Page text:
If the UK had transitioned fully away from fossil fuels to renewable technologies it could have reduced the cost of energy bills in 2022 by around £1,750, the Energy and Climate Intelligence Unit (ECIU) has said.
In addition to the £1,750 that could have been saved, the ECIU also detailed that a further £400 could have been saved on food bills due to the impact climate change and volatile oil and gas prices had on the sector. This brings the total amount that could have been saved to £2,150.
The utilisation of green technologies has been touted as one of the primary methods in reducing energy bills amid the energy crisis. This crisis has been amplified due to volatility in the wholesale gas market due to several factors, in particular the impact of the war in Ukraine.
Several factors have also been highlighted in having caused delays on the UK’s net zero journey. This includes the cutting of insulation programmes, the ban on onshore wind farms, the failed heat pump rollout programme and the slowdown in rooftop solar panel installations. The costs of these failures could well be in the realm of £39 billion, the ECIU said.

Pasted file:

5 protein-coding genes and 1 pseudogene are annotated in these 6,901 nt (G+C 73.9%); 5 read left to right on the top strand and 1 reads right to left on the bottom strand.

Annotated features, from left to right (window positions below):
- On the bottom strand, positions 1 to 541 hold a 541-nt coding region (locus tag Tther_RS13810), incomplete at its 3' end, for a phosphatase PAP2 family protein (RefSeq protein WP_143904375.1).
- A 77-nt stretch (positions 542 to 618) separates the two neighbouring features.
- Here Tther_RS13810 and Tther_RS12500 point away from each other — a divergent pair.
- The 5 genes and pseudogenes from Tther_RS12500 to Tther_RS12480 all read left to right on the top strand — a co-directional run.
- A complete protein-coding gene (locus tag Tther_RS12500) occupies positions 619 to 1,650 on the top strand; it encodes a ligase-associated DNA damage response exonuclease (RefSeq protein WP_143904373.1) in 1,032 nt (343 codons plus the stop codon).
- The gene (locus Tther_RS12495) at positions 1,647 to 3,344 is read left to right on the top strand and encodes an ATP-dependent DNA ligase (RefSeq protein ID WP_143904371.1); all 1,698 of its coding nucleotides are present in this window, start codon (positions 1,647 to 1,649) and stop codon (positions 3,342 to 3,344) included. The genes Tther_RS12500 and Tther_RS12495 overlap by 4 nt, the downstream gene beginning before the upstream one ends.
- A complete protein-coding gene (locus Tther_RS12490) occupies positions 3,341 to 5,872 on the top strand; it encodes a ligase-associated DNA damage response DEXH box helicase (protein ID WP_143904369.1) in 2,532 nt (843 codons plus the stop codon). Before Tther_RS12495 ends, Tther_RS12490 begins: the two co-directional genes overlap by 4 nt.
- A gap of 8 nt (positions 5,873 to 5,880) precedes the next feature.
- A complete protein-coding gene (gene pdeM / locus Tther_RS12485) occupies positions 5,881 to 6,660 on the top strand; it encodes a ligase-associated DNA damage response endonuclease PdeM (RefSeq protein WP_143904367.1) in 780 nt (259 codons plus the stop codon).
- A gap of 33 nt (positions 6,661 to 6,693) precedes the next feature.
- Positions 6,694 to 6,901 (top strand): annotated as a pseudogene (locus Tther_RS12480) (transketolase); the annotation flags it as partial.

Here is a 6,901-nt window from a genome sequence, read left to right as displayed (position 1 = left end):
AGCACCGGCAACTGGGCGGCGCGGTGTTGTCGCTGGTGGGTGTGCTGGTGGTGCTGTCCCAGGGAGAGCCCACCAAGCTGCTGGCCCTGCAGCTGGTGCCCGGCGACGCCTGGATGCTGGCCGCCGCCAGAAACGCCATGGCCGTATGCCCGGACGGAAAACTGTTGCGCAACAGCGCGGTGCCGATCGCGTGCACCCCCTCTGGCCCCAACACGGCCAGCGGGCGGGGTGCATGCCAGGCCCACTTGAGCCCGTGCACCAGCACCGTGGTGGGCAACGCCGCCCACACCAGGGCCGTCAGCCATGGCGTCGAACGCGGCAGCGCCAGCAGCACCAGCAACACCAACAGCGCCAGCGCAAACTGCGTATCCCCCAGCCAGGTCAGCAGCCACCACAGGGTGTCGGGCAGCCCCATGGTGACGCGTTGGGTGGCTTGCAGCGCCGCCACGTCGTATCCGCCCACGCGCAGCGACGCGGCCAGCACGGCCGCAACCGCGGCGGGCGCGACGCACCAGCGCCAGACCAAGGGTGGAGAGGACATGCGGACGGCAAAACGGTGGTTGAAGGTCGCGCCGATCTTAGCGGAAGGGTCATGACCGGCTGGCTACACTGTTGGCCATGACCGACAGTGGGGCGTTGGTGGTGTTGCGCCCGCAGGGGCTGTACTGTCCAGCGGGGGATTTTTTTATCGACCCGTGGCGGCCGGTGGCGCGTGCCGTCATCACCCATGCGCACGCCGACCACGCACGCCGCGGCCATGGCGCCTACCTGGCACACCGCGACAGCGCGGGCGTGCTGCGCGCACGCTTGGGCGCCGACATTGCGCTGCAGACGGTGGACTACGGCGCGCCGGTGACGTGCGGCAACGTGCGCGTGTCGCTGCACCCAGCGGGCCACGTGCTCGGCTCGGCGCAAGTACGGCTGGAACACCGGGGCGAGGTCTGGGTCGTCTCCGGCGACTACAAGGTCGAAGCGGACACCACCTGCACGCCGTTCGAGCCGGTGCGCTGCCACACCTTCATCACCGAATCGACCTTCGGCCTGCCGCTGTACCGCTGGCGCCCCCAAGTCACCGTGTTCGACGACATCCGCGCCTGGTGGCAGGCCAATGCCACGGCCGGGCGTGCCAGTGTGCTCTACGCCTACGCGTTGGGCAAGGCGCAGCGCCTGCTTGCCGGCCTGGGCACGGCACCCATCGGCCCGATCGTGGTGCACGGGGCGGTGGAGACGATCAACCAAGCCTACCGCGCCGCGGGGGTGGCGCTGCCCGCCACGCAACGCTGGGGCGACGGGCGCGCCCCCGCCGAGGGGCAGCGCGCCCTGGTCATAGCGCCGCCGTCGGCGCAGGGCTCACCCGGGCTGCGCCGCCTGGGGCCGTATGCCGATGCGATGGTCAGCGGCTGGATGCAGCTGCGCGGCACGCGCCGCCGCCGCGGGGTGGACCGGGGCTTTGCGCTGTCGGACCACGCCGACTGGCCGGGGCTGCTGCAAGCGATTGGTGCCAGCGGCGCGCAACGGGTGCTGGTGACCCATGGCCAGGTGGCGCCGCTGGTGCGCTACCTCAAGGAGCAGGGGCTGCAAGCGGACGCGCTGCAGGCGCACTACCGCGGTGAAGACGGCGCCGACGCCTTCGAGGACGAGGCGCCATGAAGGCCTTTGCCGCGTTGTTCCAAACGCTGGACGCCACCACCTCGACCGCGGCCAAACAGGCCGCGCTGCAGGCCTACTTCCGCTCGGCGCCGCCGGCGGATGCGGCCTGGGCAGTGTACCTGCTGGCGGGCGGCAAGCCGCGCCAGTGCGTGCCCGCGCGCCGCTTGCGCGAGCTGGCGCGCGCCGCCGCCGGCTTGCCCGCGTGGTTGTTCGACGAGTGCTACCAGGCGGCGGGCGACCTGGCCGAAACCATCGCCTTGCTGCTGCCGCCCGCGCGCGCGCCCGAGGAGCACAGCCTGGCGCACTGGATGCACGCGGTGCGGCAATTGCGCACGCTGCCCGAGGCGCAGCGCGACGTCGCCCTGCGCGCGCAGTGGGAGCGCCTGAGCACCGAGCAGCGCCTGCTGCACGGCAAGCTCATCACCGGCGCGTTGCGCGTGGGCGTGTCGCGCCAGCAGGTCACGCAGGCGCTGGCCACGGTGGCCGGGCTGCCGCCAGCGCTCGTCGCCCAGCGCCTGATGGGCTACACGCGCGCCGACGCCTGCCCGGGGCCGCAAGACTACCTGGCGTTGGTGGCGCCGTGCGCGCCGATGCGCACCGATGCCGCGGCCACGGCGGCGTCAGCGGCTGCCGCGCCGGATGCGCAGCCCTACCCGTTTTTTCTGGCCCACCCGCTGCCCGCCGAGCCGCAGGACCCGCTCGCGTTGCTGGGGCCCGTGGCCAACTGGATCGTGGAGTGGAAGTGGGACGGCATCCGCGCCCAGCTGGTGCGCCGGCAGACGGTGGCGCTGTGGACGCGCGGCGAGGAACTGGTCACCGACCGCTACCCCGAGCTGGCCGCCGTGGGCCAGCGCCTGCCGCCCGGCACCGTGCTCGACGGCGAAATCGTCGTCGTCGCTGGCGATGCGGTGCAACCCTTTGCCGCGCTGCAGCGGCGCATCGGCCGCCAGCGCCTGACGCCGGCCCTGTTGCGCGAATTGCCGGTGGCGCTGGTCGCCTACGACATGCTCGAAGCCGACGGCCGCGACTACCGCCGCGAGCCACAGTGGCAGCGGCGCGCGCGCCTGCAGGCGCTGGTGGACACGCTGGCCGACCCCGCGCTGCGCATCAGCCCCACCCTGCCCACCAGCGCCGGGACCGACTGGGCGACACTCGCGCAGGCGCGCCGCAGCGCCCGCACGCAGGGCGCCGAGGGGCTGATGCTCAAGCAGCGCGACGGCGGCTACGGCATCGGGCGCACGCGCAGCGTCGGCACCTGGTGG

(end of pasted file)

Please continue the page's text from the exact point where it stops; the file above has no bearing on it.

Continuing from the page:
The ban on onshore wind has been a detriment to the UK’s renewable generation sector since it was first implemented in 2016. The government attempted to rectify this issue last month stating it would relax its de facto ban on onshore wind following growing pressure from MPs.
Simon Clarke MP, the former Secretary of State for Levelling Up, Housing and Communities, put forward an amendment to the Levelling Up Bill in November that would allow local planning authorities to approve onshore wind projects. This gained support from other members of the Conservative party, including the likes of former Prime Ministers Liz Truss and Boris Johnson, as well as Alok Sharma, president of COP26.
“The IMF says that the UK is over-reliant on gas and that particular chicken has come home to roost this year with many households struggling to pay their bills,” said Jess Ralston, head of energy at ECIU.
“It’s clear that had investments in home insulation, onshore wind and other net zero technologies been made earlier, homes could be thousands of pounds better off.
“Upfront investments are needed, but just as green levies on bills have built a renewable energy industry delivering cheap, clean electricity and jobs, the paybacks are measured in thousands of pounds for homes and billions for the UK as a whole.”